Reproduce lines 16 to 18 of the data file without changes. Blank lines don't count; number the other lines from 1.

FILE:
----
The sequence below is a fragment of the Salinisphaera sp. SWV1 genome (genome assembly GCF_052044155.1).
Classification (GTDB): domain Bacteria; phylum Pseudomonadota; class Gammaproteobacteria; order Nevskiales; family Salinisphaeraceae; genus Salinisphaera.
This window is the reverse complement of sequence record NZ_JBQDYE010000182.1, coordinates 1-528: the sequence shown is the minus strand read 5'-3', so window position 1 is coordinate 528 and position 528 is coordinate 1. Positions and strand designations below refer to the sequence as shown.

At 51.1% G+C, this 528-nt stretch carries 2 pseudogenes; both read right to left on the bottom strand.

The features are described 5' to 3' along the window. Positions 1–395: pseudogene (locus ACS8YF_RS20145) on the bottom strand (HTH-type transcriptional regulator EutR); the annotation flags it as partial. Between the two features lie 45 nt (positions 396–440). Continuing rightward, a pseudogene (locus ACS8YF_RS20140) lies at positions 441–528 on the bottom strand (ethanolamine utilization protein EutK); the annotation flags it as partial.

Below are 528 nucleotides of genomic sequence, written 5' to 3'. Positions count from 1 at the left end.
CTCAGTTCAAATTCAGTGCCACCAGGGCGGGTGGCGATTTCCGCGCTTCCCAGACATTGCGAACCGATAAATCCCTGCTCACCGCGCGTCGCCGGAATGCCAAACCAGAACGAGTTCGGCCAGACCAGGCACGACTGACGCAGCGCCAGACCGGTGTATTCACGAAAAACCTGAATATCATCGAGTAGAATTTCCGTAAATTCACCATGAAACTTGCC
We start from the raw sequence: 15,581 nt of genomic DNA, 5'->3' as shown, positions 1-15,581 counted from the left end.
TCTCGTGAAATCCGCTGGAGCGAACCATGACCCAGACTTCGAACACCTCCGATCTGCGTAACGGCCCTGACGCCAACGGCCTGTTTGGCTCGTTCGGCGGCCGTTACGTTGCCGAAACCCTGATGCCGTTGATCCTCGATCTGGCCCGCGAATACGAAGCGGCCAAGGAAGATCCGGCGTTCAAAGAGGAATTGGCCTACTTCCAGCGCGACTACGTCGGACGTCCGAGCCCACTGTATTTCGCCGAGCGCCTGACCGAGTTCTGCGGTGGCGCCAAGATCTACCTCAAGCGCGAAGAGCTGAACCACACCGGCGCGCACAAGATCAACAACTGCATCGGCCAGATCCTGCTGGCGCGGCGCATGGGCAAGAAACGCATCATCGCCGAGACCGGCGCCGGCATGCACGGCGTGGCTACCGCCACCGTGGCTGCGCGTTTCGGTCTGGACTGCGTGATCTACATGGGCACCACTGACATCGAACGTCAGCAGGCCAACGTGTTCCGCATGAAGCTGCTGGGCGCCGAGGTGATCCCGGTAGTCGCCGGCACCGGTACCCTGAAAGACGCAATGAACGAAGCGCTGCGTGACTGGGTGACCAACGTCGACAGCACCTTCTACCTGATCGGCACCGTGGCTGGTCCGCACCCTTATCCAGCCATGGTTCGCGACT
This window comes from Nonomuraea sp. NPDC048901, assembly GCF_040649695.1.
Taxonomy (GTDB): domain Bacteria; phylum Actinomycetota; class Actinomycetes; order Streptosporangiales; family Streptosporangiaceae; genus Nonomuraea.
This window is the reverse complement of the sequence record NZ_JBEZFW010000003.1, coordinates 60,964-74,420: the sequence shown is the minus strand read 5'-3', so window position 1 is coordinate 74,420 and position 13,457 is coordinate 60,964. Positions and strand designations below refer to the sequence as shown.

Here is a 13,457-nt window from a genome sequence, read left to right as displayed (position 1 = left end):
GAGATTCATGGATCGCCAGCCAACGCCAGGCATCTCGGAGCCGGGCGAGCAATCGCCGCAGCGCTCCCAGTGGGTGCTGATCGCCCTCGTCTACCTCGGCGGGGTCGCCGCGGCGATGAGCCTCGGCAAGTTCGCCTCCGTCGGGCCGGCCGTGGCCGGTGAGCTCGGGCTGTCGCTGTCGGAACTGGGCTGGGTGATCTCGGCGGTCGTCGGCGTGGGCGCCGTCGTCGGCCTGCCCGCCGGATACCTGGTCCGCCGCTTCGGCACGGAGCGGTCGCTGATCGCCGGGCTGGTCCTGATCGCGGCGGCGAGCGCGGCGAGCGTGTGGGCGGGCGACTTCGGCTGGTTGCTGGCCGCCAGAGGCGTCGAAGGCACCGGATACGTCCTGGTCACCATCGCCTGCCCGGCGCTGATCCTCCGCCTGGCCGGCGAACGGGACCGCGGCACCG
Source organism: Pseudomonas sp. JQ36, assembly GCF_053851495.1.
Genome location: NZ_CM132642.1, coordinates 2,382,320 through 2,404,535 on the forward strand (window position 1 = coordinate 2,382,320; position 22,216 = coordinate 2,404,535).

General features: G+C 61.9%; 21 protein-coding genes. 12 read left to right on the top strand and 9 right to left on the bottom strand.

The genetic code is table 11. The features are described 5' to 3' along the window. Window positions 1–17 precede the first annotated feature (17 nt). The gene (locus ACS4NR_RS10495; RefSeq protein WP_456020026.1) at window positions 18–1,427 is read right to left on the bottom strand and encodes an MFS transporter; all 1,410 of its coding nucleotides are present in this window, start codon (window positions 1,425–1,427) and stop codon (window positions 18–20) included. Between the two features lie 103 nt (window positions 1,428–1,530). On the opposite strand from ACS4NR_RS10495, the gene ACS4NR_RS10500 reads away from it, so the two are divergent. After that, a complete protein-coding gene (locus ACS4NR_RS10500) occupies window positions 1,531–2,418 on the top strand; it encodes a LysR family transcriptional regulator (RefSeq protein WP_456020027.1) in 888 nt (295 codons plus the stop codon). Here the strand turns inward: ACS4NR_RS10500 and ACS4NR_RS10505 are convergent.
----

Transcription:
Genome location: NZ_CM132642.1, coordinates 2,382,320 through 2,404,535 on the forward strand (window position 1 = coordinate 2,382,320; position 22,216 = coordinate 2,404,535).

General features: G+C 61.9%; 21 protein-coding genes. 12 read left to right on the top strand and 9 right to left on the bottom strand.

The genetic code is table 11. The features are described 5' to 3' along the window. Window positions 1–17 precede the first annotated feature (17 nt). The gene (locus ACS4NR_RS10495; RefSeq protein WP_456020026.1) at window positions 18–1,427 is read right to left on the bottom strand and encodes an MFS transporter; all 1,410 of its coding nucleotides are present in this window, start codon (window positions 1,425–1,427) and stop codon (window positions 18–20) included. Between the two features lie 103 nt (window positions 1,428–1,530). On the opposite strand from ACS4NR_RS10495, the gene ACS4NR_RS10500 reads away from it, so the two are divergent. After that, a complete protein-coding gene (locus ACS4NR_RS10500) occupies window positions 1,531–2,418 on the top strand; it encodes a LysR family transcriptional regulator (RefSeq protein WP_456020027.1) in 888 nt (295 codons plus the stop codon). Here the strand turns inward: ACS4NR_RS10500 and ACS4NR_RS10505 are convergent.